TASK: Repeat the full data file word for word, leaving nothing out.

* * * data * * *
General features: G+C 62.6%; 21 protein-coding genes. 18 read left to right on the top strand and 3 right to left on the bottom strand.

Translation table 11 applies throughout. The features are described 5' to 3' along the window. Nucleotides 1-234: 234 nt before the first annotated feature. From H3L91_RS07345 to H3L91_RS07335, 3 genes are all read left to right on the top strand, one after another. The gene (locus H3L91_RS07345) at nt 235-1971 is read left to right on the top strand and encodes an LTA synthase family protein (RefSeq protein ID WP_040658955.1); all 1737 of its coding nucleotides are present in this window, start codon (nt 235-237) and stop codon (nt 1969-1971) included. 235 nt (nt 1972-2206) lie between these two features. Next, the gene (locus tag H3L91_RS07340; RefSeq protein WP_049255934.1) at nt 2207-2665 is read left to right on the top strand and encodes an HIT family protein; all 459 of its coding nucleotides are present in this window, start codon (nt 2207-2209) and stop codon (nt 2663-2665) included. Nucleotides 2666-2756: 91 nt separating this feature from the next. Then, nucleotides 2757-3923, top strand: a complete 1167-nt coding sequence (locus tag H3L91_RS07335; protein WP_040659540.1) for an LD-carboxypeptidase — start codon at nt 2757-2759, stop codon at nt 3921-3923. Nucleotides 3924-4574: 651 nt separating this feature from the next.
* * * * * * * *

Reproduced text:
General features: G+C 62.6%; 21 protein-coding genes. 18 read left to right on the top strand and 3 right to left on the bottom strand.

Translation table 11 applies throughout. The features are described 5' to 3' along the window. Nucleotides 1-234: 234 nt before the first annotated feature. From H3L91_RS07345 to H3L91_RS07335, 3 genes are all read left to right on the top strand, one after another. The gene (locus H3L91_RS07345) at nt 235-1971 is read left to right on the top strand and encodes an LTA synthase family protein (RefSeq protein ID WP_040658955.1); all 1737 of its coding nucleotides are present in this window, start codon (nt 235-237) and stop codon (nt 1969-1971) included. 235 nt (nt 1972-2206) lie between these two features. Next, the gene (locus tag H3L91_RS07340; RefSeq protein WP_049255934.1) at nt 2207-2665 is read left to right on the top strand and encodes an HIT family protein; all 459 of its coding nucleotides are present in this window, start codon (nt 2207-2209) and stop codon (nt 2663-2665) included. Nucleotides 2666-2756: 91 nt separating this feature from the next. Then, nucleotides 2757-3923, top strand: a complete 1167-nt coding sequence (locus tag H3L91_RS07335; protein WP_040659540.1) for an LD-carboxypeptidase — start codon at nt 2757-2759, stop codon at nt 3921-3923. Nucleotides 3924-4574: 651 nt separating this feature from the next.